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  • Writer's pictureMary Boone

Six Questions with Norene Paulson

Norene Paulson is a word-loving, book-reading, story-writing kid lit author. Growing up in South Dakota, Norene spent long hours exploring the frontier with Laura Ingalls Wilder and solving mysteries with Nancy Drew. Now grown up and living in Iowa, Norene, a former middle school language arts teacher, writes picture books that celebrate friendship, acceptance, and inclusion. She is the author of Benny's True Colors, illustrated by Anne Passchier (Macmillan, 2020), What's Silly Hair Day with No Hair? illustrated by Camila Carrossine (Albert Whitman, 2021), and her latest, Nila's Perfect Coat, illustrated by Maria Mola (Beaming Books, 2023).

1. What kind of student were you? What were your favorite subjects?

I was a quiet, introverted student who often knew the answers to questions but didn’t want to draw attention to myself by raising my hand. No surprise my favorite subjects were any that involved words...reading, writing, grammar, spelling, vocabulary. I was that student who lived for silent reading time and trips to the library. If we had indoor recess due to inclement weather, I usually chose to read.

2. What one piece of advice would you like to give to aspiring kidlit authors?

The best piece of advice I can give aspiring kidlit authors is “believe it will happen and be patient.” There is no expiration or “best if used by” date on your publishing dreams. I know because I speak from experience. I’d been writing and querying for over THREE decades before I signed with my agent. My first book deal came six weeks later at auction. If this can happen to me, there’s no reason it can’t happen to you unless you give keep believing in yourself.

3. To what extent is your writing inspired by your own experience, or by watching your children’s experiences?

My writing is totally inspired by my children’s experiences and my experiences as a former middle school teacher. Having raised two boys and having been a classroom teacher/mom to a countless number of middle school kids, I know what an emotional roller coaster growing up is and how important it is for every child to have access to stories which exemplify the positives: inclusion, acceptance, and compassion. These attributes need to be developed at an early age and reinforced continually so children grow up and become caring and empathetic adults.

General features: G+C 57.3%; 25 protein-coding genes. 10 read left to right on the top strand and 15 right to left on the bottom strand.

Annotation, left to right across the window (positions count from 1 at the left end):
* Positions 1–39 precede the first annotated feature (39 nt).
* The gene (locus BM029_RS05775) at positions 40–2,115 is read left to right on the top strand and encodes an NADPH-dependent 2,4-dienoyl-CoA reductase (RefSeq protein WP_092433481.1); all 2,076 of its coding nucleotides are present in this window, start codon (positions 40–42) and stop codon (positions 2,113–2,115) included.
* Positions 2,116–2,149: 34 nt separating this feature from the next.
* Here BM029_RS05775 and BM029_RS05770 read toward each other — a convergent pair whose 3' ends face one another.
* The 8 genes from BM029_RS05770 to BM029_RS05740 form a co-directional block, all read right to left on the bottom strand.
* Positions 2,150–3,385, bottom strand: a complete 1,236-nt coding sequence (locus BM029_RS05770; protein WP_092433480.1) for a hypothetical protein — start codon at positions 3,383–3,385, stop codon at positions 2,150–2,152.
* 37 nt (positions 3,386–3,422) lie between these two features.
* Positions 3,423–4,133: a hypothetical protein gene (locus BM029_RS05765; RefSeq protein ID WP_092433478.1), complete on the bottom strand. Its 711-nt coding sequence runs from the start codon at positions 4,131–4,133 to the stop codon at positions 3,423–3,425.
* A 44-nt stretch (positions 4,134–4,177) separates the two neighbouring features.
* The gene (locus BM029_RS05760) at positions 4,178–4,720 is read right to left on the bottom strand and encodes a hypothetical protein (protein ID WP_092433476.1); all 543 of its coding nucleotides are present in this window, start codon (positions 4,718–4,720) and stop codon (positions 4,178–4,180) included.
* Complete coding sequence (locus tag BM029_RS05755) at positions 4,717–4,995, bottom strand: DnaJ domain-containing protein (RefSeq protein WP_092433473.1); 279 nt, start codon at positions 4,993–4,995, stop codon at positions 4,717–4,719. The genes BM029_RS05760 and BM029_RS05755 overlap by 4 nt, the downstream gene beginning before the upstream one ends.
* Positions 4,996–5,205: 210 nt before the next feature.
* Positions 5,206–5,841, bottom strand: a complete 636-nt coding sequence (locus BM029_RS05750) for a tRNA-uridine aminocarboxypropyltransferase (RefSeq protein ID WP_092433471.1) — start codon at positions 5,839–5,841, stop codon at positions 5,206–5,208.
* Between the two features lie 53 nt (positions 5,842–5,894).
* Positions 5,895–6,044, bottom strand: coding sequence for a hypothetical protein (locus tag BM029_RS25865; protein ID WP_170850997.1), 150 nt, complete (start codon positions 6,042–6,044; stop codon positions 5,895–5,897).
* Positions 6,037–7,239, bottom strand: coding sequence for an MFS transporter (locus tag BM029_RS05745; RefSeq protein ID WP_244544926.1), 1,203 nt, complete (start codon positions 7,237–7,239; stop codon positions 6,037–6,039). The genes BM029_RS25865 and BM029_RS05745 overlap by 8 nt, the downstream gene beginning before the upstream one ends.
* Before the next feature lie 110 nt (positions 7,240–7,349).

4. Where did you get the idea for Nila's Perfect Coat? What was your inspiration?

I love everything about thrift store shopping except when, as a former middle school teacher, I would see my students while shopping. They always looked embarrassed and uncomfortable. They clearly didn’t want me to see them thrift shopping, and while I always respected the anonymity they desired, the stigma attached to thrifting bothered me...a lot. That’s when I realized I wanted to write a story that normalized thrift store shopping. Not a story about thrifting, but a story where thrift stores were simply where the main character shopped.

5. How was the editorial process? Did you do any revisions? Did you have a lot of collaboration with the illustrator?

The editorial process went well with no major changes to the story text. However, the back matter was a different story. My editor felt the original back matter was too broad and disconnected from the storyline, so we ended up scrapping 90 percent of it. Focusing on the national nonprofit and ways kids can help “share warmth” by donating coats, holding fundraisers, and organizing coat drives was the best decision and jumpstarted a wonderful collaboration with the One Warm Coat organization.

I saw rough sketches of Maria Mola’s illustrations as the art work progressed, but there was little need for any input from me. Maria, the art director, and my editor totally rocked it.

6. If you read this book to a room filled with kids, what message would you want them to leave with?

After reading this book, I would like kids to think about several things. First, what’s the difference between “needs” and “wants”? Second, when is “enough enough”? Third, what impact can they make in their school, in their community, in someone else’s life?

I hope Nila’s story empowers kids to become compassionate and empathic doers and problem-solvers.

SIX QUESTIONS is scheduling authors and illustrators into 2024. If you're a traditionally published picture book or middle-grade creator, drop an email to and let's see how we can fit you in!

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1 Comment

Joy Moore
Joy Moore
Nov 28, 2023

Hello fellow Iowan!

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